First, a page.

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Tempers flare at Dougco board meeting

Because of readers’ requests, EdNews is posting full videos of public speakers from Tuesday’s board meeting. See them here.

CASTLE ROCK – Douglas County’s voucher program may be in legal limbo but the issue continues to inflame passions among supporters and opponents of the district’s conservative school board.

Dougco school board member Meghann Silverthorn appeals to audience and board members for calm after contentious exchanges.
Dougco school board member Meghann Silverthorn appeals to audience and board members for calm after contentious exchanges.
Jessica Glazer

Cindy Barnard, a Dougco parent who is one of the plaintiffs in the lawsuit that has stalled the voucher plan, questioned board members Tuesday about legal expenditures in defending the plan, which she said now total more than $900,000.

District leaders have pledged to use only private donations to defend their voucher pilot as they appeal a Denver judge’s ruling that the plan violates the Colorado Constitution and state law. They’ve raised more than $800,000 for their legal defense fund, according to records provided in response to an open-records request.

But Barnard said that leaves a fund deficit of more than $100,000, a figure the district disputes, and she urged board members to post accurate records of voucher expenses and revenues.

Her comments angered John Carson, the school board president who has championed the voucher program and who blamed Barnard for the dollars spent.

“I would just like the record to show that you are the cause for those legal expenditures,” he said, and some in the audience began to boo. “You are the cause of those expenditures. You are the cause … period.”

Call for more security at “hostile” board meetings

Barnard said she was happy the private donations were rolling in, noting “I do not want district funds spent on a program that as of today has been found to be illegal and unconstitutional.”

That prompted cheers and applause from an audience weighted, that night anyway, more toward board critics than supporters.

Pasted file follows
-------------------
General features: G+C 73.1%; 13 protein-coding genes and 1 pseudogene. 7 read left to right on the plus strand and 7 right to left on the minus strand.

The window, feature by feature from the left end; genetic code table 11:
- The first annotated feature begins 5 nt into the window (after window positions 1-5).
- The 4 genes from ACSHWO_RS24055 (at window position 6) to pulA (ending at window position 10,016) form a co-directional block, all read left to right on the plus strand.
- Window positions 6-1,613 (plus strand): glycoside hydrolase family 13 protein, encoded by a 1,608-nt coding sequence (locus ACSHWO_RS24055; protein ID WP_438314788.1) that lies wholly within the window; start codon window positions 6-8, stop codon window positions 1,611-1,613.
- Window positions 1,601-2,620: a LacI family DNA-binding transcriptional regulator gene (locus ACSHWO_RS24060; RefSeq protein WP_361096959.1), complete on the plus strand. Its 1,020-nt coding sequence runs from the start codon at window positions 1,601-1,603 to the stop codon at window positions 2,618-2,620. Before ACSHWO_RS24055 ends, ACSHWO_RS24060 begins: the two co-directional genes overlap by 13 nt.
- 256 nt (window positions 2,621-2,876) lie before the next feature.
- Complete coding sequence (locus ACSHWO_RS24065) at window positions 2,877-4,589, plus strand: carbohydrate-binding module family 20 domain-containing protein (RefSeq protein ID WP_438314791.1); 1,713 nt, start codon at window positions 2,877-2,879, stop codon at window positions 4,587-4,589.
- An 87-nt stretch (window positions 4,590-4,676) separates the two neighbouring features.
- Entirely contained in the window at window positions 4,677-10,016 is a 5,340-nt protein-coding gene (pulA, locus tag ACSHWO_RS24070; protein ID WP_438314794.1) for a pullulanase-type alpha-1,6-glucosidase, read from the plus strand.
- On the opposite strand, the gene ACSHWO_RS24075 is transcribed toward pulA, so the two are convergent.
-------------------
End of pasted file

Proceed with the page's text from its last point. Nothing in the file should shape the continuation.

It was one of several exchanges during a relatively brief public comment session that showed the factions formed over vouchers, along with the role of the teachers’ union, appear to be hardening rather than softening as time passes.

“I would like to ask for additional security at these meetings, especially due to the damage to cars in the parking lot.”
– Katherine Vitale, speakerOne speaker, Katherine Vitale, commended board members for their “tenacity” and said she and other supporters are increasingly concerned about the “hostile” crowds at board meetings. She said a bumper sticker was ripped off her car and other supporters’ cars have been scratched with keys.

“I would like to ask for additional security at these meetings, especially due to the damage to cars in the parking lot,” she said.

And a visibly upset high school student who declined to give his name accused board members of bullying Barnard and declared, “You disgust me.”

“If you were to do that in the school system, you would be fired, you would be removed from the school as a disruption,” he said. “You are the problem here, not the solution.”

Later, the student said his first name was David and he was reluctant to give his last name because a parent is a Dougco teacher.

“I know that emotions are very high, people are very upset, on both sides,” school board member Meghan Silverthorn said after David sat down. “If we could just take a step back, take a little bit of a deep breath … Let’s engage productively, let’s listen to each other.”

Parents ask for survey responses to be considered

Much of the public comment centered around parent surveys that board members last month declared were invalid because of a low response rate. Of the district’s 76,500 parents, only 4,900 – or 6 percent – filled out the survey forms.

But several parents encouraged board members to consider the responses anyway, reading aloud from positive and negative comments written on the forms.